“Shifting the Gaze: A Reconstruction of the Black and Hispanic Body in Contemporary Art” is a blockbuster show, if not in size, certainly in relevance. Curated from the Mennello Museum of American Art, it is currently on exhibit at the Opalka Gallery. As the title of this exhibition suggests, changing the politics of the male (white) gaze is no small project. In fact, it has been an on-going struggle within the Black, Latinx, LGBTQ+ and feminist communities since at least the early 1980s, for as soon as the gaze was discursively located in the ’60s and ‘70s as patriarchal and racialized, and the dominance of its tradition found so pervasive that one could not even find language to speak outside of it (Cixous, Irigaray), it was “locked” so to speak, a monolith of oppressive omnipresence.
Like God, that eye was fixed on us, and even if reversed, it still bore the marks of its genesis in othering, labeling, and a positivistic structure that had us psychically–perhaps physically–pinned like some pretty specimen in a collection of eye-candy possession. O, the days of rage of graduate school! Anything to give that eye a bruise, dare I say it, a black eye?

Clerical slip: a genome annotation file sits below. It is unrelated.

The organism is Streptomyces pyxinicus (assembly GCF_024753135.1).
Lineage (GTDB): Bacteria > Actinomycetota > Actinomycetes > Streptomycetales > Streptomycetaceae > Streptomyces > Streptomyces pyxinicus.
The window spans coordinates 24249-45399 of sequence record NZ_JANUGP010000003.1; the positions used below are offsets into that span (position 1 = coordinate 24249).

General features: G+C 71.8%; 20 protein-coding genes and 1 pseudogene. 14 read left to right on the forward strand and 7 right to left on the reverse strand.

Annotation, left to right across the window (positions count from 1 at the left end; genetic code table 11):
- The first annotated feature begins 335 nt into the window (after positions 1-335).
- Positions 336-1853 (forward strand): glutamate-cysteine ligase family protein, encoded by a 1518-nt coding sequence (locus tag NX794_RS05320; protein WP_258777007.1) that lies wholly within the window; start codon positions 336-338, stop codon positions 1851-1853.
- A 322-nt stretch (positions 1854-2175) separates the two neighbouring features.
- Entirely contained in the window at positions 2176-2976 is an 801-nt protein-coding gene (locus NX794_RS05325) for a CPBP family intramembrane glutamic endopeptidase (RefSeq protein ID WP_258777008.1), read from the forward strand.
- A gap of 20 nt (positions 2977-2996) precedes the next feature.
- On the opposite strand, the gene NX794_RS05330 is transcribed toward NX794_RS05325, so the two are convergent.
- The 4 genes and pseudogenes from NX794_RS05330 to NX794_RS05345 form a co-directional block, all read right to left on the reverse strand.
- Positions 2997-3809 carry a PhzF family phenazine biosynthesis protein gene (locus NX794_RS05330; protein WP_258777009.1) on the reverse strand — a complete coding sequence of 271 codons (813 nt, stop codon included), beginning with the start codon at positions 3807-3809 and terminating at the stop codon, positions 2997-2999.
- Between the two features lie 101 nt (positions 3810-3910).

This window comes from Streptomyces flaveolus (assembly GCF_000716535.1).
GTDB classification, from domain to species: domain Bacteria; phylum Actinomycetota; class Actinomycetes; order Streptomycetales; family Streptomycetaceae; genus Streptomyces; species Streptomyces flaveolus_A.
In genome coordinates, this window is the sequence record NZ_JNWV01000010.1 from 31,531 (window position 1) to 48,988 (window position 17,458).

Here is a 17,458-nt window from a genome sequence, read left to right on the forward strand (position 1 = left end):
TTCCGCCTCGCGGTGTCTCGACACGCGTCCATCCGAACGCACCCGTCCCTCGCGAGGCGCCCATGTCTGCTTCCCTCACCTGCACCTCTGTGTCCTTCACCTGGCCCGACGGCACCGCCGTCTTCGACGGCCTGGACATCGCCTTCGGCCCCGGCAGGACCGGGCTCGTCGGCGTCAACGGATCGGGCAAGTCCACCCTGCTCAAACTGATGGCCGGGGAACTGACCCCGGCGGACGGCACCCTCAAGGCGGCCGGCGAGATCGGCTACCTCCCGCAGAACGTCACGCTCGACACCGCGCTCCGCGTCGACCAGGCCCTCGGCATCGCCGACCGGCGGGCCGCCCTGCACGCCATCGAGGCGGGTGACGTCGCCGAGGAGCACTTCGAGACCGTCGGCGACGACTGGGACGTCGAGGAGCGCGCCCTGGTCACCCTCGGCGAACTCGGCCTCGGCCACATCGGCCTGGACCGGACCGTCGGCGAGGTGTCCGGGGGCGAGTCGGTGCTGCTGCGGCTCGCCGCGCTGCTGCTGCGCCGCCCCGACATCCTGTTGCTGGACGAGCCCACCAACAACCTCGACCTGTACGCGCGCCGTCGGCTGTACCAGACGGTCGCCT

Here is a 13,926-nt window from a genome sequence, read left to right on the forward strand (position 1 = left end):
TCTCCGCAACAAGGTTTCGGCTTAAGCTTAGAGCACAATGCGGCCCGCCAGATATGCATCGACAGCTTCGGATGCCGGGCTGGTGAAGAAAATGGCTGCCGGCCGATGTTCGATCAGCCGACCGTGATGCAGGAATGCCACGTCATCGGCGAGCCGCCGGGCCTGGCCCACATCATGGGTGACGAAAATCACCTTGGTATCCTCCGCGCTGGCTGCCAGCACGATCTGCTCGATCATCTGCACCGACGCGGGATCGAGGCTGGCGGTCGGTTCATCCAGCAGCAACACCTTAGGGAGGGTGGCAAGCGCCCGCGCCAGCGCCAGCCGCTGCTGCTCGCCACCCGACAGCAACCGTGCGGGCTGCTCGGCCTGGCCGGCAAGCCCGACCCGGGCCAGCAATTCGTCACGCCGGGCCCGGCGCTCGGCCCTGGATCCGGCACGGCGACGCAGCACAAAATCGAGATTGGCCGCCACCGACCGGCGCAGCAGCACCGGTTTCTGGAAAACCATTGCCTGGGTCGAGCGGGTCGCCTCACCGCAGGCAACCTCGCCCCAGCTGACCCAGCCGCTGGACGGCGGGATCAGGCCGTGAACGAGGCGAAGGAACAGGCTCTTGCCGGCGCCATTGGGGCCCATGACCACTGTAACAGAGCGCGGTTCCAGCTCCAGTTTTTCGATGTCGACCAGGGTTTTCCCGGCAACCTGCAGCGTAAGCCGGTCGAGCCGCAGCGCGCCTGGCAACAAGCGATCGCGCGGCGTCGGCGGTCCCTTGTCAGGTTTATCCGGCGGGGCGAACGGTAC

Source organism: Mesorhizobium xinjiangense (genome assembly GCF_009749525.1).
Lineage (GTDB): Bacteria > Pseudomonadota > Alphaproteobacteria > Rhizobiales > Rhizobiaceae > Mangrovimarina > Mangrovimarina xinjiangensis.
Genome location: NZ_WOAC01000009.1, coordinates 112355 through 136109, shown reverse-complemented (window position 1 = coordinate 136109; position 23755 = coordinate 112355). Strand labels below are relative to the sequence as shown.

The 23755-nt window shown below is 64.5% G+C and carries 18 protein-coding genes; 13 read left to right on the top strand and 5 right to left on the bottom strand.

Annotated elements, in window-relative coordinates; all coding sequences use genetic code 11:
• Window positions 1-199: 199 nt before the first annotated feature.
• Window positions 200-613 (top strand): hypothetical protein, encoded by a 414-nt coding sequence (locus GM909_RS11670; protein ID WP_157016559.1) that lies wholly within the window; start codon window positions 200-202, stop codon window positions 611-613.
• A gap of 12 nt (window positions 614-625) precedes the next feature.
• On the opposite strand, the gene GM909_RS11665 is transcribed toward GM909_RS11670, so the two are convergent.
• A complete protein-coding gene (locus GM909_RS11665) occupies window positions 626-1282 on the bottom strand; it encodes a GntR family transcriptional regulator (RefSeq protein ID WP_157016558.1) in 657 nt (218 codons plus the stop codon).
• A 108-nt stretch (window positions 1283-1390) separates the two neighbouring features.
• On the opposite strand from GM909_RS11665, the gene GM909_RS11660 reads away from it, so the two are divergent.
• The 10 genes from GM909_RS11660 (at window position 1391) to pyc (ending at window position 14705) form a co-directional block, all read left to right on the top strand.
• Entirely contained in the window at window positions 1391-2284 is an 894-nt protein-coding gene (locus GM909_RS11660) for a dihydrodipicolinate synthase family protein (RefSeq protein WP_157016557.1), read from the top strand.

The collection of Robert B. Feldman provides a cohesiveness to this exhibition that is hard to match. Because Feldman knows his vision, he has lent to this show a savoir faire in selection, culling from the artists who are working their way out of the morass of seeing as codified for, as Freud would say, sadistic scopophilia. In case I’ve lost the reader already, let me be concrete, taking as an example Mickalene Thomas’ magisterial, I’m not the Woman You Think I am, 2010. The first thing that hits the eye, here, is bling from rhinestones studding the canvas. One thinks of Lacan’s famous sardine can that is the emblem of his theory of the return gaze. Shiny, sparkly, gaudy—we’re like crows, drawn into anything bright. As we approach, two long black legs announce a traditional allure, but this sistah is gazing back at us, and she gives as good as she gets. Do you want to consume those legs, well, who wouldn’t… but the bling forms a field of distraction, and the eye bounces all over as though the craft baubles became a private guard both announcing her grandeur and protecting it. The politics of dressing for the gaze is on display, but this flatly painted form afloat in animal print and sparkle is more a queen than an object of endless desire. She owns it, recumbent and regal. She’s here for the boyz and the grrrrls, and they who will confound grammar by pluralizing the singular of gender. Self-possessed, for sure, but wait…. it’s paint, after all. Such is the nature of looking and desire, cosmetic, glitter, gloss, but how we return and return to look.
For Mickalene Thomas’ I’m not the Woman You Think I am, see page 57 of the catalogue: https://www.depauw.edu/files/resources/shifting-gaze_publication_2018_lr_mennello-museum-.pdf